I’d like to offer a brief response to the dilemmas surrounding Inquiry-based Science that you’ve outlined in your column. As you imply, science teachers who try to offer their courses as pure examples of the Behaviourist (which is not as Objectivist as we are often led to believe) or Constructivist approaches are doomed to frustration and failure. To pick at these two extremes, even animals quickly move past behaviour into meaning. My favourite story here concerns the ferret being conditioned to run mazes in order to find its reward, a rabbit placed in one of them. The experiment was deemed a failure after the ferret did not return to the maze in which it had found its reward, a major blow to behaviourist theory. However, the ferret knew that that maze held no more rabbits! At the other extreme, veteran teachers will recall the “Discovery” approach being touted in the 1970s where in some sad cases students were offered a large variety of science resources and essentially told to discover something. This leaves teachers zig-zagging down Yager’s table in often-idiosyncratic fashion in order to optimize use of the resources available to them and to best meet the needs of their students, the prescribed curriculum, and centralized exams.

    At this time, I would like to offer two main lines of methods that science teachers might try with their students to maximize student meaning (a constructivist objective), and therefore learning, in their classrooms. These suggestions follow from my own now-distant days as a high school math and science teacher and my now-former days as a university professor in Educational Psychology who focussed on human learning.

    The first line of methods is based on Howard Gardner’s multiple intelligences perspective from the early 1980s. The assumption here is that everyone is “intelligent” in at least one of several ways (language, math, music, and bodily-kinesthetic abilities are four of the six or seven best-known abilities). In almost every classroom, students vary widely in their learning preferences and would prefer to have some choice in how to complete at least some of the course assignments offered by their teachers. So why not have an assignment that could be satisfied in one of several ways, such as an essay, a working model, a diagram, or even a song? Further, for those who prefer to work with others, a group assignment could be acceptable as well.

    The second line of methods concerns testing of required content, where I will focus on the multiple-choice variety. Why not have students take the same multiple-choice test twice in the same class period? The first time through would be each student working on his or her own and handing in their paper (and later receiving the resulting score) while the second time through would be “written” by groups of, say, four students who discuss and debate each question and answer in the test. From their discussions, they would know the correct answer to each question before leaving at the end of class. This elaborated approach to testing should address both the content and meaning needs of the students.

    Both of these lines of methods can be tinkered with by the science teacher with the objective of creating a workable and pleasant classroom situation that meets a variety of needs.

    • Ken Elliott says:

      I like your ideas Howard. It would be interesting to hear from teachers who might have tried doing activities using methods more in line with their students’ learning styles. I also like your idea of having students do a multiple choice “test” as a group activity.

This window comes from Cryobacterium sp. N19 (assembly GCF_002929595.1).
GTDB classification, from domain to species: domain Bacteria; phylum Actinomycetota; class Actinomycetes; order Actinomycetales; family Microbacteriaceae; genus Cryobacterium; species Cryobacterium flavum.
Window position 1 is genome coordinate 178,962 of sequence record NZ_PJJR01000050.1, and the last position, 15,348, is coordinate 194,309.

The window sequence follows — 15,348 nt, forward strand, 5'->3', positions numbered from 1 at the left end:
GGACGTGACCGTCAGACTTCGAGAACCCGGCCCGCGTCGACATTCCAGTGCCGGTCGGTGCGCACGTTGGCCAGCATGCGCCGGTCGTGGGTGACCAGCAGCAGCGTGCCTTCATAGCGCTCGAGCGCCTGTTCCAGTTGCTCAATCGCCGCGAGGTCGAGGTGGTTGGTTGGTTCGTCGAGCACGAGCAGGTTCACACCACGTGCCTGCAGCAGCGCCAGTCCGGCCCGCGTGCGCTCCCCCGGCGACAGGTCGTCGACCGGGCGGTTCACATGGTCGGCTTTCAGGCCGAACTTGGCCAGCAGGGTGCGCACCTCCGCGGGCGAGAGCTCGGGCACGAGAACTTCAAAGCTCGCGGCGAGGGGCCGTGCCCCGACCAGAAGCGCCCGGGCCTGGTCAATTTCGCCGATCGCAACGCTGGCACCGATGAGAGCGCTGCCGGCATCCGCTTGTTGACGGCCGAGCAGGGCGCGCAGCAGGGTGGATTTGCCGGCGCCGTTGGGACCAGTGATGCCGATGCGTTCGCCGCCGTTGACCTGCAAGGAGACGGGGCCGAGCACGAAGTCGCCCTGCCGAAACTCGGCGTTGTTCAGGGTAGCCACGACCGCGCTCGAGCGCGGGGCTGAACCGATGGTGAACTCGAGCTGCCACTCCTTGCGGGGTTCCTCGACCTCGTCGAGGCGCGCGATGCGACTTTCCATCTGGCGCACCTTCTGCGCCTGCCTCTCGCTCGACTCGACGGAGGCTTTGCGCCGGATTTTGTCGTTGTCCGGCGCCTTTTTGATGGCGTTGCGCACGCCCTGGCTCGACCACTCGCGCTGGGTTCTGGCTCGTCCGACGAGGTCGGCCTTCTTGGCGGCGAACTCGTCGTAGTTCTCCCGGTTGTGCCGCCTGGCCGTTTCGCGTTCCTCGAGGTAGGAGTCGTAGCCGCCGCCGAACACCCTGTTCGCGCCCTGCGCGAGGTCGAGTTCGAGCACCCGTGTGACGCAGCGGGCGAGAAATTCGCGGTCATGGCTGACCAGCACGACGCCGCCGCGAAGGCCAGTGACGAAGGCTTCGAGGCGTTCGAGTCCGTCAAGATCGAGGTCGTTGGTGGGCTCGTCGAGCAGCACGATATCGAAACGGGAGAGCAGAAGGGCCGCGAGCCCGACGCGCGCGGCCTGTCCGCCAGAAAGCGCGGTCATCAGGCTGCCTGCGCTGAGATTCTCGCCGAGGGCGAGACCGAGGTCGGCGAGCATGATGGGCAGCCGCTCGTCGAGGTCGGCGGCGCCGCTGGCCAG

• Imma Ienaro says:

      Your evaluation ideas Howard are right in line with educators who are looking at Assessment FOR Learning rather than simply the Assessment OF Learning. I truly believe that when educators use assessment to help students learn rather than to simply tell them where they fall on some arbitrary grading scale, that both students and teachers benefit. Is this constructivist? behavourist? I don’t really believe that it is one or the other. It really does depend on the classroom context etc.

  • Neerusha Baurhoo says:

    hi Ken,
    Thank you so much for sharing such an inspiring article. This semester, I taught an undergraduate science class. Unfortunately, I had 71 students and doing lab activities in a lecture room was impossible. However, I used graphs, pathways and diagrams to encourage students to construct their own knowledge instead of just giving information. My students were engaged in asking questions and interpreting graphs etc.
    Do you have any other advice for teachers who want to encourage knowledge construction in large classrooms?

    • Ken Elliott says:

      You’re right, doing constructivist activities with a group of 71 students is a challenge. Since these are undergrads who plan to become science teachers, perhaps they could be invited to create constructivist/inquiry-based learning activities in groups of 3 or 4 on given topics and present these to the class or have other groups actually do the activity. Just a thought…

    • Kerry Cule says:

      Hi Neerusha….

      While I don’t have large classes, I teach my students from a distance and have some of the same issues as you do with labs. I have used quite a few virtual labs to fill in those gaps and to allow students to learn through inquiry. I blogged about some of my favourite tools on this post:


    Your blog nailed it! I actually brought up this discussion in relation to a class I was teaching at McGill Faculty of Ed students.
    You hit the dilemma right on the head. Teachers have such huge time constraints and need to cover a large number of topics. A high school has special events and assemblies, and a large amount of planned class time ends up disappearing! Students love working in the constructivist mode, but how can one balance the need to cover the curriculum and the desire to let students think things out for themselves?
    I look forward to your future blogs!

    • Ken Elliott says:

      Thanks for your comment, Don. It seems that the balance you talk about is what science teachers (and those of all other subjects) have to figure out all the time. It’s part of the art of good teaching.